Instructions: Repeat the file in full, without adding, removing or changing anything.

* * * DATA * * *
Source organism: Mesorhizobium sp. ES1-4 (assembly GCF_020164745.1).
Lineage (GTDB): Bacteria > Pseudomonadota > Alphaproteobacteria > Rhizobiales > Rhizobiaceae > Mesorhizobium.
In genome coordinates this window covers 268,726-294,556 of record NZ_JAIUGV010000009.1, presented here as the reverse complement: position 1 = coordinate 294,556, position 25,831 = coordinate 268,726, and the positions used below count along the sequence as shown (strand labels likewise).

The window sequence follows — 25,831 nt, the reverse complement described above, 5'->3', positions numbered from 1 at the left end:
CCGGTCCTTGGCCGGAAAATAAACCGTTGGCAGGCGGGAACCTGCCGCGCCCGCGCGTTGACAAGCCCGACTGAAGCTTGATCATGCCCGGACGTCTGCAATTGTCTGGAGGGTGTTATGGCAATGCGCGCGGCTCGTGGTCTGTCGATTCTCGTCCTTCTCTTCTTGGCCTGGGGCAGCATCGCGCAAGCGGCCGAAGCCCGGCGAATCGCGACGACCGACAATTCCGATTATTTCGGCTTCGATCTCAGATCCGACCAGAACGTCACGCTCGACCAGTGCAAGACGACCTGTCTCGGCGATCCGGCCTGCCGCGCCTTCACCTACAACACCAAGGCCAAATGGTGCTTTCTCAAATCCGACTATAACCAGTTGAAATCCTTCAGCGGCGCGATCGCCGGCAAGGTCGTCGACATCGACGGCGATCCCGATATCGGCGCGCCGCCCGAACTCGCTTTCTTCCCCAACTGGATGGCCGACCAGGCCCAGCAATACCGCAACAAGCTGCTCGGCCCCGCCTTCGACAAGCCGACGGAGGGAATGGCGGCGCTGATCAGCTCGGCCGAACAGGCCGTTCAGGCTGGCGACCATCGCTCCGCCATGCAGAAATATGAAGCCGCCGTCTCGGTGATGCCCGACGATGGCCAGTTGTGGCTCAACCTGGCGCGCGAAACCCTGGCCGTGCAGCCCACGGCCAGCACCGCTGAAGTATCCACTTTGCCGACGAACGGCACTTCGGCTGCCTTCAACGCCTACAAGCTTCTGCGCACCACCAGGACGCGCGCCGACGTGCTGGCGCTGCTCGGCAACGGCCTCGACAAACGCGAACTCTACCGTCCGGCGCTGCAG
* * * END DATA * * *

Source organism: Mesorhizobium sp. ES1-4 (assembly GCF_020164745.1).
Lineage (GTDB): Bacteria > Pseudomonadota > Alphaproteobacteria > Rhizobiales > Rhizobiaceae > Mesorhizobium.
In genome coordinates this window covers 268,726-294,556 of record NZ_JAIUGV010000009.1, presented here as the reverse complement: position 1 = coordinate 294,556, position 25,831 = coordinate 268,726, and the positions used below count along the sequence as shown (strand labels likewise).

The window sequence follows — 25,831 nt, the reverse complement described above, 5'->3', positions numbered from 1 at the left end:
CCGGTCCTTGGCCGGAAAATAAACCGTTGGCAGGCGGGAACCTGCCGCGCCCGCGCGTTGACAAGCCCGACTGAAGCTTGATCATGCCCGGACGTCTGCAATTGTCTGGAGGGTGTTATGGCAATGCGCGCGGCTCGTGGTCTGTCGATTCTCGTCCTTCTCTTCTTGGCCTGGGGCAGCATCGCGCAAGCGGCCGAAGCCCGGCGAATCGCGACGACCGACAATTCCGATTATTTCGGCTTCGATCTCAGATCCGACCAGAACGTCACGCTCGACCAGTGCAAGACGACCTGTCTCGGCGATCCGGCCTGCCGCGCCTTCACCTACAACACCAAGGCCAAATGGTGCTTTCTCAAATCCGACTATAACCAGTTGAAATCCTTCAGCGGCGCGATCGCCGGCAAGGTCGTCGACATCGACGGCGATCCCGATATCGGCGCGCCGCCCGAACTCGCTTTCTTCCCCAACTGGATGGCCGACCAGGCCCAGCAATACCGCAACAAGCTGCTCGGCCCCGCCTTCGACAAGCCGACGGAGGGAATGGCGGCGCTGATCAGCTCGGCCGAACAGGCCGTTCAGGCTGGCGACCATCGCTCCGCCATGCAGAAATATGAAGCCGCCGTCTCGGTGATGCCCGACGATGGCCAGTTGTGGCTCAACCTGGCGCGCGAAACCCTGGCCGTGCAGCCCACGGCCAGCACCGCTGAAGTATCCACTTTGCCGACGAACGGCACTTCGGCTGCCTTCAACGCCTACAAGCTTCTGCGCACCACCAGGACGCGCGCCGACGTGCTGGCGCTGCTCGGCAACGGCCTCGACAAACGCGAACTCTACCGTCCGGCGCTGCAG